I was supposed to marry a tall, dark-haired, Starbucks-loving seminarian who was preparing to be a youth pastor for inner-city students. The kind of guy a good, Jesus-loving girl was supposed to marry, right? (Remember those lists you wrote in youth group about the five traits you want in a spouse and how you shouldn’t settle for anything less than all five?) The funny thing is, one month ago, I married my best friend and the godliest man I know — and Jeremy meets none of the requirements of my list.
When I first met my husband, I never imagined that I would marry him. In fact, I was determined to avoid him at all costs. When sharing our story, Jeremy often says that I grew up trying to keep all the rules, while he was breaking all of the rules! Thankfully though, my husband was relentless. My husband joined our church as a new believer, passionate about learning how to follow Jesus. I still remember the day in small group when he asked us if he was supposed to sell everything and move to China if he wanted to love Jesus (that’s what happens when you read David Platt’s Radical straight through in one night) and thinking to myself that I hoped my husband one day would love Jesus like that. But in my prideful mind, it could never be Jeremy, because he did not meet my list. And even if I failed to care about my list, a few others made sure I remembered! Like the older lady in the bathroom who asked my mom one Sunday after we stated dating if I knew he had tattoos! Umm, yes.
Jeremy didn’t care anything about my list though. Somehow, he ended up in the same small group as me and showed up as a leader for the middle school after school program I volunteered with at our church. And he took advantage of every one of those opportunities!
I still remember a conversation we had in which he shared how much he loved being able to talk about life with me, and I responded, “Well, that’s what sisters in Christ are for.” Yet the Lord was working on my heart and showing me that I was guilty of judging him, holding his past before Jesus against him. The moment I realized that my self-righteousness was the issue was when my mentor and close friend told me, “Kassie, you do not have to date him. But he is going to date someone eventually, and he is going to make an awesome husband and father.” I struggled because I had stayed pure, I hadn’t lived the crazy life he did, I thought I deserved better. But it was then that the Lord reminded me that in Christ, we are new creations. This man was loved by God and so was I. My self-righteous-rule-keeping was no better than his past rule breaking.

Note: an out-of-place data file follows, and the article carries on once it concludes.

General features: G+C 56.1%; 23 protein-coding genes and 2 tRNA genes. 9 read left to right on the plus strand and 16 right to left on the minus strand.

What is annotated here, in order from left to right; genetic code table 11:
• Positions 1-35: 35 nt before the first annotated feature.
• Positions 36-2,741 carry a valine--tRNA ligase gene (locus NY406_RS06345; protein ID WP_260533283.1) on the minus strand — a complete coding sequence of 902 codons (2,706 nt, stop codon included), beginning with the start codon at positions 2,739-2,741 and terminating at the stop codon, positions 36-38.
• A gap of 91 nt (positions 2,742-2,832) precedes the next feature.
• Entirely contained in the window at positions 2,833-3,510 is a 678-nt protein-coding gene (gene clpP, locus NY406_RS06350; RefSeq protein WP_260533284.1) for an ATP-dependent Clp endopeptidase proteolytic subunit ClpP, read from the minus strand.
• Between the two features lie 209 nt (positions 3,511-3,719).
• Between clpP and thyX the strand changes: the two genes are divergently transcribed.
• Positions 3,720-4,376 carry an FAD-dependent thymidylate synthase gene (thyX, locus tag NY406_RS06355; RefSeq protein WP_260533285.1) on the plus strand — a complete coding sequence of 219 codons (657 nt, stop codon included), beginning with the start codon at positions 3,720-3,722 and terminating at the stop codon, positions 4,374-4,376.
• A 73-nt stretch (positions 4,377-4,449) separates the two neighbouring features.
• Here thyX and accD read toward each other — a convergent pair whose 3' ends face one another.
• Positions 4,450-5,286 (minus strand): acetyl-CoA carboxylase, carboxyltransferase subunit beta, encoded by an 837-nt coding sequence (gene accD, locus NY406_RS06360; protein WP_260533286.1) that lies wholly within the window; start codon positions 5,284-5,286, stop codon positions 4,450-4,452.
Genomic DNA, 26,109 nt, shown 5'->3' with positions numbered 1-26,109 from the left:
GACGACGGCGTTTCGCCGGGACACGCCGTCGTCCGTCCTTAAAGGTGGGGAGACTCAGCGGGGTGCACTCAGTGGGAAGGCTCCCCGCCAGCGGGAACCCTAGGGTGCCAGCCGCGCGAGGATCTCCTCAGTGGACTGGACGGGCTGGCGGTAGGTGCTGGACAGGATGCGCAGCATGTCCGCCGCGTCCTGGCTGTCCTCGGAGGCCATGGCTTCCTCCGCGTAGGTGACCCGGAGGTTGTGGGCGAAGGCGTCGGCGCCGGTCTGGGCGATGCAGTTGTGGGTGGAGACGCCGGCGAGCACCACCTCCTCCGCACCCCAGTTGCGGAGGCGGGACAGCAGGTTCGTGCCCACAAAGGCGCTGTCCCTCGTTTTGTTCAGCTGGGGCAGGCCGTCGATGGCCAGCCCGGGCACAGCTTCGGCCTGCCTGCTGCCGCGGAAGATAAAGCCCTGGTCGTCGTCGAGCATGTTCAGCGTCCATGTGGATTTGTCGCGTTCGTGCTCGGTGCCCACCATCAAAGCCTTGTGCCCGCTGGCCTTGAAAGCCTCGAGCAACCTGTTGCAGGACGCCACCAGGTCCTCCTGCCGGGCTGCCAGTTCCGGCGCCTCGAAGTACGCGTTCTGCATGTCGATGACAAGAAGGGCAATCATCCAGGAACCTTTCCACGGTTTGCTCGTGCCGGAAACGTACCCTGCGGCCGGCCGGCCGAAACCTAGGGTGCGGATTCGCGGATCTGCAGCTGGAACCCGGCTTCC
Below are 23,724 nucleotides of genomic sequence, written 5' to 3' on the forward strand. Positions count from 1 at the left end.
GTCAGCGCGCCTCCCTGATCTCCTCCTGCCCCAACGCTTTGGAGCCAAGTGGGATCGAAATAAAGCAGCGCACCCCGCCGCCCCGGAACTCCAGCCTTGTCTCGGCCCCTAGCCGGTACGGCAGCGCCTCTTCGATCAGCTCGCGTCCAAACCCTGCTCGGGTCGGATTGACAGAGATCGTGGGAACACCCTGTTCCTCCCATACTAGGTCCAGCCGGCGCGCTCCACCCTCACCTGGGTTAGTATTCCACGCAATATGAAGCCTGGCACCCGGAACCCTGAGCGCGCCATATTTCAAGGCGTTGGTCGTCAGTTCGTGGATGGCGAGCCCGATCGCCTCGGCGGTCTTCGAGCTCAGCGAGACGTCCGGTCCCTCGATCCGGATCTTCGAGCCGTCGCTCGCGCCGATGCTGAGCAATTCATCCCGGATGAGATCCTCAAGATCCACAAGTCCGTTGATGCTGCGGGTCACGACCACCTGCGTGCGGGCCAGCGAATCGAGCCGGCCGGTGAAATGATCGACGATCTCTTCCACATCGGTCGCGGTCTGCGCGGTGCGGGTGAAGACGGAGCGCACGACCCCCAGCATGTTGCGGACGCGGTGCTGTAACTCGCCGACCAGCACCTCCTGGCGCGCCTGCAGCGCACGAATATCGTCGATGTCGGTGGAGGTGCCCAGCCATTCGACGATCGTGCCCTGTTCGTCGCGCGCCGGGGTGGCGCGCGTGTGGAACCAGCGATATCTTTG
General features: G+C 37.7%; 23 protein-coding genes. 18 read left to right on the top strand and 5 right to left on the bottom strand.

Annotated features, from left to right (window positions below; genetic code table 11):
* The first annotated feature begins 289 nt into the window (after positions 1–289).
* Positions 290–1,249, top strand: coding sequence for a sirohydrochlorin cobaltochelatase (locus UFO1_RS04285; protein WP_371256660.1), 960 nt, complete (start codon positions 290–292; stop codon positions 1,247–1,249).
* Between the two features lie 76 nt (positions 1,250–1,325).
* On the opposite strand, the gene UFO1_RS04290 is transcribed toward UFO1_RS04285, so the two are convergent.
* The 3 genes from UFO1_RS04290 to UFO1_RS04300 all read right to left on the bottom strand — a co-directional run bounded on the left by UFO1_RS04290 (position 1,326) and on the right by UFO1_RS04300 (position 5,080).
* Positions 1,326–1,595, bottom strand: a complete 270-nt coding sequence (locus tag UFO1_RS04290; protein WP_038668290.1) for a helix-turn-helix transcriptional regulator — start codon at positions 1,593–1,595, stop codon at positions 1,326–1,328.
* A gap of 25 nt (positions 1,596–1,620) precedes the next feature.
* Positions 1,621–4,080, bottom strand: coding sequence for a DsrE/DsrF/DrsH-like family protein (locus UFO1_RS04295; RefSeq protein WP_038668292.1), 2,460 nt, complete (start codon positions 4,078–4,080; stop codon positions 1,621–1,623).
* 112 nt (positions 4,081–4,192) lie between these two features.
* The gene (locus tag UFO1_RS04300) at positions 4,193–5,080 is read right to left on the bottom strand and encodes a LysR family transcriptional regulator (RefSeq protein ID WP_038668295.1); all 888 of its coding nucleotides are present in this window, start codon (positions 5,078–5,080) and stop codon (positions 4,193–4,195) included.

It was during this time that I spent a lot of time reading articles from Boundless.org and really examining if what I believed about finding a spouse was biblical or just my ideas. I still remember a blog post from Boundless.org on Facebook which said something about all it takes to know if you should marry someone is the knowledge that you both are committed to Christ and learning to love each other and that the idea of a soul mate is really just a neatly packaged, destructive myth. Those truths found in the blogs of Boundless and the words of my mentor helped me to realize I was ignoring Jeremy’s pursuit of me for reasons which had no true merit.
It is good that Jeremy does not meet my list and that we are not exactly alike. I love the words of Billy Graham who once said, if “two people agree on everything, one of them is unnecessary.” If the Lord did not bring me Jeremy, my blonde-headed, fishing-loving, outspoken millwright, funny, patient, and wise husband who always points me back to Jesus, I would still be running around stuck in my own head, clinging to my own plans and my own self-righteousness. The Lord knew what I needed was not my list fulfilled, but a man who loves me unconditionally and challenges me to follow hard after Jesus every moment of every day.
Are you engaged or newly married? We’d love to hear your story and how Boundless was helpful to you along the way! Email us at email@example.com. For more stories like this one, go to Engagement Stories.